In Egypt, Bangladesh, Malaysia and Ecuador I found people who recognized me from my work. I say this not to sound high on myself but because it was the first time in my own life that I realized that the work I’m creating actually does exist outside of my own head. That people see my photos, they like them and they remember them. Never in my life would I ever have thought that someone would like my art enough to remember me and want to actually travel to say hello.
In the last few weeks I was lucky enough to be able to meet with some long time photographer friends who I have admired for quite a while. The thing that I love about meeting other photographers, especially ones who a part of the small but growing ‘conceptual’ community, is that it never feels strange. Meeting Adam Hauge, Anh Minh, Diego Chavarro, Tasha Faye, Alyssa Amaro, Mikael Aldo, Daniel Adams, Reem Eissa, Sammy Tagir and more never felt weird even though we’d never met before. To me it’s like seeing a friend again after a few months apart. There’s a common thread that runs inside artists and I think that the thread keeps us connected to the same feelings. Being able to look out over Bogotá, wander through Kuala Lumpur or buzz around the streets of Hanoi showed me how big the world is, but how small it can be at the same time. That those moments were created because of how connected people have become through the internet, through photography and through these wires both physical and invisible.
It’s amazing to me to think that my life has changed entirely because of the internet, because of how small the world can be. This job, traveling the world came from me sharing photos online and having the right person see it. We live in an age where there is SO much content and so much happening all the time online but we can use this opportunity to help create new paths for ourselves. When I first picked up a camera 5 years ago I never imagined I would be doing any of the things that I’m doing now and I recognize that it’s this “big – small world” idea that has helped me get there.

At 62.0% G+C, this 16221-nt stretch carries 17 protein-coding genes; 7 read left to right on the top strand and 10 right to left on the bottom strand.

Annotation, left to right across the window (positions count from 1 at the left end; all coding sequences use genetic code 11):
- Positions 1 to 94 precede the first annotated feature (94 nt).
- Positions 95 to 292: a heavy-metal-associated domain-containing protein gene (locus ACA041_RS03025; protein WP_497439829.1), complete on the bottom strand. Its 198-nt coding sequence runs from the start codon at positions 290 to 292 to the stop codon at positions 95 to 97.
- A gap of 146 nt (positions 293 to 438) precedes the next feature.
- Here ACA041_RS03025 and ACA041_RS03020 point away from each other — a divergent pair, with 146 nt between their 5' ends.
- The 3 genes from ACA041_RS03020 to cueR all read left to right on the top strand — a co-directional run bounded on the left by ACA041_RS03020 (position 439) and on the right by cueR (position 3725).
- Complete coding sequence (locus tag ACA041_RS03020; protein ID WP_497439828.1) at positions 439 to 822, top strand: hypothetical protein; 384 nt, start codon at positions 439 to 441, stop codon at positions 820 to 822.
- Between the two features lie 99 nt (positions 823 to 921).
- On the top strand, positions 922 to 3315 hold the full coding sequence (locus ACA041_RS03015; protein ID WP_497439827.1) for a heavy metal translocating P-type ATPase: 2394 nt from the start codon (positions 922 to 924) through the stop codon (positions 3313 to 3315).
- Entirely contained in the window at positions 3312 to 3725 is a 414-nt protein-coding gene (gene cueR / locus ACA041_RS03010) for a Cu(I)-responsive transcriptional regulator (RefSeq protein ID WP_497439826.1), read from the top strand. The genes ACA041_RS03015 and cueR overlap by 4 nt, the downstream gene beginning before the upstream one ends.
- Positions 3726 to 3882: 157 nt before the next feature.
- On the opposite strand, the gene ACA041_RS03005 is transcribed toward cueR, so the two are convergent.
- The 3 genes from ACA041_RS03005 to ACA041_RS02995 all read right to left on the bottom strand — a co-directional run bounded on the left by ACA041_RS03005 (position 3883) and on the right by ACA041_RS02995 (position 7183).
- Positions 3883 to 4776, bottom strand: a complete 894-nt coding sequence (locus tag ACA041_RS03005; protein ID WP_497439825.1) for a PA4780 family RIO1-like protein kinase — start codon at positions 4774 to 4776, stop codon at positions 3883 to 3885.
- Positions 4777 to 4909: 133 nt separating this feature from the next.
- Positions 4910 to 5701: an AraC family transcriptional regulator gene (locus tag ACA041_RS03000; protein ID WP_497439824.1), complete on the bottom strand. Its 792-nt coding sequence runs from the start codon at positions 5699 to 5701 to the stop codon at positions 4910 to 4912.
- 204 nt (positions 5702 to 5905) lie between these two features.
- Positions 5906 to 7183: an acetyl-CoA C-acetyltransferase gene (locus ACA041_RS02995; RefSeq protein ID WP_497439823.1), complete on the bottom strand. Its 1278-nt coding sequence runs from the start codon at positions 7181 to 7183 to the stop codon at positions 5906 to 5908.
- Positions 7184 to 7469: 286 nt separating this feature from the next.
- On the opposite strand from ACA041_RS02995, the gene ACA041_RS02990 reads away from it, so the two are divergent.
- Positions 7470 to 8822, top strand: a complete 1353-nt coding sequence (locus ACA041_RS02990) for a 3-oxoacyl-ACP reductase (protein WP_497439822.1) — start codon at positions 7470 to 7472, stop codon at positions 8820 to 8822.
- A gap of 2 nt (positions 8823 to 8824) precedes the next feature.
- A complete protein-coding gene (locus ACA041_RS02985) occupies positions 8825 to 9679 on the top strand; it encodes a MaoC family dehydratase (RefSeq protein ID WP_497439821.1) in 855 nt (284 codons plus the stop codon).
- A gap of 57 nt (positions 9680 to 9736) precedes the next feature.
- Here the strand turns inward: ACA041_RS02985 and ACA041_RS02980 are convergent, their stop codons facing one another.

My friends and closest people in my life have come from the same thing, sharing myself and becoming connected through the small world that we share. Coming from a place a few years ago where I felt isolated, friendless and without a direction, I can say that I’m blessed to be able to be a puzzle piece in this big, small world. The community that exists within the photography community is shifting from one of competition and criticism to one of support, friendship and admiration. I think that one of the most powerful and selfless things that a person can do is support someone else who is reaching for the same goals they are and that’s what I see amongst the photographers that I follow and admire. I read a quote once that said “Someone else’s success is not your failure” and I believe that. In this big small world, there are opportunities for us all. We all have a vision, something that makes us unique and that will lead us all down different paths that are just that, different and not better or worse.
So with that, I’d like to thank YOU for being a part of this big and small world. For looking at, enjoying , commenting and appreciating my work and what I do and for helping me find the path that I’ve found.